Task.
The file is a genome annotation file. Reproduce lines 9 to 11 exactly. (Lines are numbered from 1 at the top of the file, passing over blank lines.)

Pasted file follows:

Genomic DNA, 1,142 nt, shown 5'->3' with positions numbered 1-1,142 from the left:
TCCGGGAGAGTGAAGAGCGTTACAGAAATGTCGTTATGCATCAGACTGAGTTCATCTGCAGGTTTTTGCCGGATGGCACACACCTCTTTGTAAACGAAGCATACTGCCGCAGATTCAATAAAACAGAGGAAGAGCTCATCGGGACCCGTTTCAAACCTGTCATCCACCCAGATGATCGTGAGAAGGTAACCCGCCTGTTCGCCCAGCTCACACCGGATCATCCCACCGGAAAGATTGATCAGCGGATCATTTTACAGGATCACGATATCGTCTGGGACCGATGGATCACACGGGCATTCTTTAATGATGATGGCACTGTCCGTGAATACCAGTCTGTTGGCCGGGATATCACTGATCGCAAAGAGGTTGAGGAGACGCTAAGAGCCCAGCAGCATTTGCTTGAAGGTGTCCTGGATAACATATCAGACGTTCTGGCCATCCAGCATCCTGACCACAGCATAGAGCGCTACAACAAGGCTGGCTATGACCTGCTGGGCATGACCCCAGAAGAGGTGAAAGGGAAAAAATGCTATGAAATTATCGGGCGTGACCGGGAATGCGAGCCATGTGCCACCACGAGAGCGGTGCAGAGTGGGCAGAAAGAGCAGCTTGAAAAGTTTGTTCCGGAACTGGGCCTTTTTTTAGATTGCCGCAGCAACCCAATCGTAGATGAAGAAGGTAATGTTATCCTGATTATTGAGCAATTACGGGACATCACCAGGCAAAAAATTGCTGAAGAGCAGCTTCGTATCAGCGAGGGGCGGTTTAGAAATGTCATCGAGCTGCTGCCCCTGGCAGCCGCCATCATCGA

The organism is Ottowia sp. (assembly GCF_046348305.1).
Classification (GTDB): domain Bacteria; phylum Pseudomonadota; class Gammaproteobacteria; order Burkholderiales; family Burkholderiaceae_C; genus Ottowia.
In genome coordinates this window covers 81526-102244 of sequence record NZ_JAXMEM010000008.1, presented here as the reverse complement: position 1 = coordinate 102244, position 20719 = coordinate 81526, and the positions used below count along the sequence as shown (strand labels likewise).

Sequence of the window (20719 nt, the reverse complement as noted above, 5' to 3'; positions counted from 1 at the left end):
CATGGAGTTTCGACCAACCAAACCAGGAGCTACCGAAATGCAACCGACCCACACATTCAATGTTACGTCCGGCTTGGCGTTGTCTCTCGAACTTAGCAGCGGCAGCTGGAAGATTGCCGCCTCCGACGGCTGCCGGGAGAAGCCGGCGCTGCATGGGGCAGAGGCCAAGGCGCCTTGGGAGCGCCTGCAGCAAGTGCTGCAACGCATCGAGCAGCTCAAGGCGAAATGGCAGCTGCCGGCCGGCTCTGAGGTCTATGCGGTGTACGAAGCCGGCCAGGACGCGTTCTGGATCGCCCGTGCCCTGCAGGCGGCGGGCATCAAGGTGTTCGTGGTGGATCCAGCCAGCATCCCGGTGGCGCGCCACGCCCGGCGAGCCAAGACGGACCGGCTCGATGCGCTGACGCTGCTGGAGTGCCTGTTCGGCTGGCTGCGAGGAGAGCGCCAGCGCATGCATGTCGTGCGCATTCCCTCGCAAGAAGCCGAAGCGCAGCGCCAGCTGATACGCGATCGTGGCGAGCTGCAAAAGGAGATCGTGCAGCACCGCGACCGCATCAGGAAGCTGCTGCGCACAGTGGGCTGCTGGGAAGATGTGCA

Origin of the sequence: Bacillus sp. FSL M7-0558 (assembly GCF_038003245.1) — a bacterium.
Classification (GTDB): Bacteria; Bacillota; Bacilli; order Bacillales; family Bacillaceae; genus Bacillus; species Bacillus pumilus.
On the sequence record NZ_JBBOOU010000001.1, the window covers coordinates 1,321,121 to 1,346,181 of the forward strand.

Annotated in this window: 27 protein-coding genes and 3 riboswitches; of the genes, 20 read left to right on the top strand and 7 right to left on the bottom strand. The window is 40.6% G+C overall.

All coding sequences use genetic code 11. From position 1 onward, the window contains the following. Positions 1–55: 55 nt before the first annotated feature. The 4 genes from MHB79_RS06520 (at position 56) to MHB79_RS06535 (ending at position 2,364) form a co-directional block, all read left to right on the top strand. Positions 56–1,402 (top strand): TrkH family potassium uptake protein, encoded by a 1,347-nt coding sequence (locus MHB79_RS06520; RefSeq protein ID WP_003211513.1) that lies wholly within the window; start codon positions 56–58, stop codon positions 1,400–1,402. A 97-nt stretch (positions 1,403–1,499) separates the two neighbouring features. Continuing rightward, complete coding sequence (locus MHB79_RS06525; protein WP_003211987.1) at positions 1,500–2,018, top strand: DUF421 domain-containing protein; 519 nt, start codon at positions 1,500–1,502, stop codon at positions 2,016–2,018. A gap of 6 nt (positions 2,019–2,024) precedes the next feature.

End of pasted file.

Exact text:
Classification (GTDB): Bacteria; Bacillota; Bacilli; order Bacillales; family Bacillaceae; genus Bacillus; species Bacillus pumilus.
On the sequence record NZ_JBBOOU010000001.1, the window covers coordinates 1,321,121 to 1,346,181 of the forward strand.

Annotated in this window: 27 protein-coding genes and 3 riboswitches; of the genes, 20 read left to right on the top strand and 7 right to left on the bottom strand. The window is 40.6% G+C overall.